Tesla CEO Elon Musk’s vision for his company’s future covers all the automotive bases, from personal vehicles to commercial trucks and transit fleets.
In a blog post on Tesla’s website, Musk spelled out the steps of his “Master Plan, Part Deux”Â â€” a long-term update of his previous decade-long business plan. With the Model 3 on the way in late 2017, the old plan has come to an end, so the company’s founder is looking for other things to power with electricity.
Tesla has big plans to partner with SolarCity on solar energy, but the company is an automaker first and foremost. With this in mind, the company plans to plug the holes in its lineup, offering a new small SUV and a pickup to cover remaining market segments.
Musk didn’t provide a timeline for the future vehicles, which isn’t surprising. Getting the Model 3 into production and clearing its huge reservation list will keep the company busy for at least the next two years. Design work might go on in the background.
The plan goes further than just cars and trucks, with heavy-duty trucks and an urban transit system being another goal.
“Both are in the early stages of development at Tesla and should be ready for unveiling next year,” Musk wrote. “We believe the Tesla Semi will deliver a substantial reduction in the cost of cargo transport, while increasing safety and making it really fun to operate.”
As for the transit system, Musk fleshed out a vision he first mentioned at a Norwegian transportation summitÂ in April:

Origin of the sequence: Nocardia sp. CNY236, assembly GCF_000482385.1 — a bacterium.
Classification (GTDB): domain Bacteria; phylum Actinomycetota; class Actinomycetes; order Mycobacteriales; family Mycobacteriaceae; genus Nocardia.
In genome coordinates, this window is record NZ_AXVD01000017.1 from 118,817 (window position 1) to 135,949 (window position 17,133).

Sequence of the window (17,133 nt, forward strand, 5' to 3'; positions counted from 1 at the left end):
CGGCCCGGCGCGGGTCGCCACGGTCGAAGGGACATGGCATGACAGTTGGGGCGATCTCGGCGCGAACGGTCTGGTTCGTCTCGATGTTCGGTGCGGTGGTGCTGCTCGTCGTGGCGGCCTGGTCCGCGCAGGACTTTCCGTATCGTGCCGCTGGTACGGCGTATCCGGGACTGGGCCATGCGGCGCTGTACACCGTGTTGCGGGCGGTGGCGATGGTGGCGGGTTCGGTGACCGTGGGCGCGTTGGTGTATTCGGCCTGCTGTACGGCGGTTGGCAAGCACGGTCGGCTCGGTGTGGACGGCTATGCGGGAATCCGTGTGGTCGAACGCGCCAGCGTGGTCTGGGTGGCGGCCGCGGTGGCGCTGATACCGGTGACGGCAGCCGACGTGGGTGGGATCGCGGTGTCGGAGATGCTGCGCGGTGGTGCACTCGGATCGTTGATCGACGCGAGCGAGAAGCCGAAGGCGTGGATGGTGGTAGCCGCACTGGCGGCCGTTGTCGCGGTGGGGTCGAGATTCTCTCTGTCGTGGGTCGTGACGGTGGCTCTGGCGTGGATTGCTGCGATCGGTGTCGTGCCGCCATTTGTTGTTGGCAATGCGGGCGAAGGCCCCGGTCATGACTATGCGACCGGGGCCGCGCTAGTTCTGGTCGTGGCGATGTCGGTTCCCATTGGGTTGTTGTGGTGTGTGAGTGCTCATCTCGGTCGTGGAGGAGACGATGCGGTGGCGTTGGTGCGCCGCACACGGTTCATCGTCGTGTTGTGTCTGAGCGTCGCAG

With the advent of autonomy, it will probably make sense to shrink the size of buses and transition the role of bus driver to that of fleet manager. Traffic congestion would improve due to increased passenger areal density by eliminating the center aisle and putting seats where there are currently entryways, and matching acceleration and braking to other vehicles, thus avoiding the inertial impedance to smooth traffic flow of traditional heavy buses. It would also take people all the way to their destination.
Musk said he plans to continue development of the Autopilot system, moving it from a semi-autonomous driving aid to a fully autonomous systemÂ â€” the kind that would allow an occupant to sleep or read a book. His goal is to offer a system that’s 10 times safer (per miles driven) than the fleet average.
The CEO shot back at critics who want the current Autopilot system removed from Tesla vehicles. As he’s done before, Musk pointed out the number of miles driven on Autopilot and the many updates to the system.
“It would no more make sense to disable Tesla’s Autopilot, as some have called for, than it would to disable autopilot in aircraft, after which our system is named.”
Autonomous driving would allow Tesla to roll out a planned ride-hailing service, which would use privately owned vehicles as the fleet. Owners could earn money to counter the cost of the vehicles, Musk claimed, which is a dream come true for people who wish their car would pay for itself.